Trending December 2023 # Ios 11.4’S Restricted Mode May Defeat Physical Data Access By Hacking Tools Like Graykey # Suggested January 2024 # Top 14 Popular

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iOS 11.4 packs in a new feature called USB Restricted Mode that was designed to help defeat physical data access by forensic firms like Cellebrite and hacking tools such as GrayKey.

As such, GrayKey opens door to brute-force attacks on the passcode. With Apple’s protections bypassed, the box is reportedly able to guess a 6-digit passcode in less than a day.

Guide to iOS estimated passcode cracking times (assumes random decimal passcode + an exploit that breaks SEP throttling):

— Matthew Green (@matthew_d_green) April 16, 2023

It has two Lightning cables sticking out of the front and works with all recent iPhones.

To tighten up user security and make it harder for such specialized hardware to break into our iPhones, iOS 11.4’s new USB Restricted Mode imposes a seven-day window during which accessories can use the USB data connection over the Lightning port.

According to the iOS 11.4 release notes:

To improve security, for a locked iOS device to communicate with USB accessories you must connect an accessory via Lightning connector to the device while unlocked—or enter your device passcode while connected—at least once a week.

In other words, iOS 11.4 prevents any accessories from communicating with an iOS device through the Lightning port unless your passcode is entered at least once per week.

This feature was actually introduced in the iOS 11.3 beta before being removed from the finished code and reintroduced in the current iOS 11.4 beta.

When the Lightning port has been locked down to charge-only mode, your iPhone or iPad will still charge but it will no longer attempt to establish a data connection with the accessory.

In Lightning lockdown mode, even the Trust This Computer prompt won’t be displayed once the device is connected to the computer. As an added layer of security, any existing iTunes lockdown records will not be honored until the user unlocks their device with a passcode.

TUTORIAL: How to set up a stronger iPhone passcode

iTunes lockdown records, or pairing records, are special files that are stored on the computer to which your iOS device syncs to. A lockdown record is automatically created the first time the user connects their iOS device to a PC that has iTunes installed.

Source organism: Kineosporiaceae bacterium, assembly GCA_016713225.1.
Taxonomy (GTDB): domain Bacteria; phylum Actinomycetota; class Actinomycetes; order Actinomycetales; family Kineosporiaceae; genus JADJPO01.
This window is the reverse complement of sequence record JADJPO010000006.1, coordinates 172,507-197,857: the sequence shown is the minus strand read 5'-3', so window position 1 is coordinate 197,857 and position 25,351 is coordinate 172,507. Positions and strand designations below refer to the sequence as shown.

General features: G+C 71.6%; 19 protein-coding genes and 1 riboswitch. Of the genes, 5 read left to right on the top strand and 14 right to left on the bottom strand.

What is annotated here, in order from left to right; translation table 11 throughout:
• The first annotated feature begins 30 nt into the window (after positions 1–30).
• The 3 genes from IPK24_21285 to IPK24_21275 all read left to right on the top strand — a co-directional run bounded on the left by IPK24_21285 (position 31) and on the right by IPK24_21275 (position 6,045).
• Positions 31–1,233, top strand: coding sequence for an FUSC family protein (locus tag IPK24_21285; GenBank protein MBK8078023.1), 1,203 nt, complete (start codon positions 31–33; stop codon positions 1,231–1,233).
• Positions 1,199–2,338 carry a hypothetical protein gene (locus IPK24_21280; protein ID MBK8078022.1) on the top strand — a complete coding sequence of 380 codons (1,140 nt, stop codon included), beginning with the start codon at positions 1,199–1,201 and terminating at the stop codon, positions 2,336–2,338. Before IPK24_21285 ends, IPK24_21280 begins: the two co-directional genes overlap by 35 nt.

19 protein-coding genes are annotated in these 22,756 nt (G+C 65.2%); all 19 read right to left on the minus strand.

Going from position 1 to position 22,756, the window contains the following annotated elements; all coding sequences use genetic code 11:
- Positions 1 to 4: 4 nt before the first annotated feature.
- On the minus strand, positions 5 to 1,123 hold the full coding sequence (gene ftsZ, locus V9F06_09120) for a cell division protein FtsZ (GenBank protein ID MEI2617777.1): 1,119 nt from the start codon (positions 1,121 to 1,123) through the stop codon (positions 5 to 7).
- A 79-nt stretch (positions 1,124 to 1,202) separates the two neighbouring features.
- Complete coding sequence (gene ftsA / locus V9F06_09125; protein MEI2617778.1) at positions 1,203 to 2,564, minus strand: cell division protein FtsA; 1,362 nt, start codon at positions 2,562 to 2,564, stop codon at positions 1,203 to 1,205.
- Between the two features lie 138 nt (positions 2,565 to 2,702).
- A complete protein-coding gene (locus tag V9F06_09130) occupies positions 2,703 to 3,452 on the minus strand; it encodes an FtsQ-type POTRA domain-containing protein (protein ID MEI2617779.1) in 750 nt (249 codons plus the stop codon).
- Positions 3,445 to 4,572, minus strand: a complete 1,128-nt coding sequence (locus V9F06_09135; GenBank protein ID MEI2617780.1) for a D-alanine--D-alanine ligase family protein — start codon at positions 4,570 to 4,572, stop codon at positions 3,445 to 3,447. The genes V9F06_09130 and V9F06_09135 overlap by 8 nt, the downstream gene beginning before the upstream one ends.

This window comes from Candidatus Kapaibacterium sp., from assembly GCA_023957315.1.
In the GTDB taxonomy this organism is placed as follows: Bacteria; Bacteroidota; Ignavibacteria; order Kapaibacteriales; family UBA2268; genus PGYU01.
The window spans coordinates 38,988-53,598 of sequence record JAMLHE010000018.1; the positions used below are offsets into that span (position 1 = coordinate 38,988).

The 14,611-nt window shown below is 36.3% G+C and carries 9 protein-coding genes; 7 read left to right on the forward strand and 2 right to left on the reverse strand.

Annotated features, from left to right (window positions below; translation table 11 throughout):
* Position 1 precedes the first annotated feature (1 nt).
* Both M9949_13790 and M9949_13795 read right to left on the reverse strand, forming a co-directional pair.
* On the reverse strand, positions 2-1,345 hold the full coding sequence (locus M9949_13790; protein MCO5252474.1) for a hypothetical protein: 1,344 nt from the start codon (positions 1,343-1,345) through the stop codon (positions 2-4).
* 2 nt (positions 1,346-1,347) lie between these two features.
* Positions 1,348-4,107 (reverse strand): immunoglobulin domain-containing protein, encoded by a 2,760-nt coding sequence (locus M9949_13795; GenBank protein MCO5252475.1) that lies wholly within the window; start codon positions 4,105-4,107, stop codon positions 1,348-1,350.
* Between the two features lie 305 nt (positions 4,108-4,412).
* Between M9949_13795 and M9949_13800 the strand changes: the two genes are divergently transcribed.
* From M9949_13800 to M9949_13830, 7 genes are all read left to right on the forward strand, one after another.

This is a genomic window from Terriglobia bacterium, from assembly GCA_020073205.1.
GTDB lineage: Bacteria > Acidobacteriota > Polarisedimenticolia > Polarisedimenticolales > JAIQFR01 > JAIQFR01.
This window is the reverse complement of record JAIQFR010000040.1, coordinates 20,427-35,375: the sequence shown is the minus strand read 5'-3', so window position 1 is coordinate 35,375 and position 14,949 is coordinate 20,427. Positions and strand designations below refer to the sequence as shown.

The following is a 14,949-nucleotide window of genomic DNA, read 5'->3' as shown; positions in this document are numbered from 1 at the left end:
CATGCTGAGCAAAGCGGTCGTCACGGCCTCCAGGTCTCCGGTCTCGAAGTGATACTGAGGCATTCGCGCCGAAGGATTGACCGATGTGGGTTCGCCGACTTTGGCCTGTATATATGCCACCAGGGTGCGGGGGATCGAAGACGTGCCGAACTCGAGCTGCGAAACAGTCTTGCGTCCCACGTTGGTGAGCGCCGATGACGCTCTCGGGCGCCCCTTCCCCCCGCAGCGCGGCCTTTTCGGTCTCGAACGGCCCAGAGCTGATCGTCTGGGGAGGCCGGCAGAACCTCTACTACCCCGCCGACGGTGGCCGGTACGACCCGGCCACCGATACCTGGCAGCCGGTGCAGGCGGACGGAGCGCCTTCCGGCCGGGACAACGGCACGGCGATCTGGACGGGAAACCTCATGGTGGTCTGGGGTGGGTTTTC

Russian forensic firm ElcomSoft speculates that a rogue party might attempt to extend the Restricted Mode window by connecting an iOS device to a paired accessory or computer.

If the phone was seized while it was still powered on, and kept powered on in the meanwhile, than the chance of successfully connecting the phone to a computer for the purpose of making a local backup will depend on whether or not the expert has access to a non-expired lockdown file (the aforesaid iTunes pairing record).

If, however, the phone is delivered in a powered-off state, and the passcode is not known, the chance of successful extraction is slim at best.

Elcomsoft notes that it’s currently unclear when the USB data is blocked:

At this point, it is still unclear whether the USB port is blocked if the device has not been unlocked with a passcode for 7 consecutive days; if the device has not been unlocked at all (password or biometrics); or if the device has not been unlocked or connected to a trusted USB device or computer.

In our test, we were able to confirm the USB lock after the device has been left idle for 7 days. During this period, we have not tried to unlock the device with Touch ID or connect it to a paired USB device. What we do know, however, is that after the 7 days the Lightning port is only good for charging.

Apple’s made it a lot harder for forensic firms to bypass the passcode and create a local backup of an iOS device’s data by using iTunes lockdown records from a victim’s computer.

In iOS 11.3, for instance, iTunes pairing records expire after seven days. iOS 11 also increases pairing security by requiring a passcode for the “Trust This Computer” prompt.

As Apple itself states, the changes in iOS 11.4 described in this article should make hacking attempts by forensic firms like Cellebrite and hacking tools such as GrayKey harder.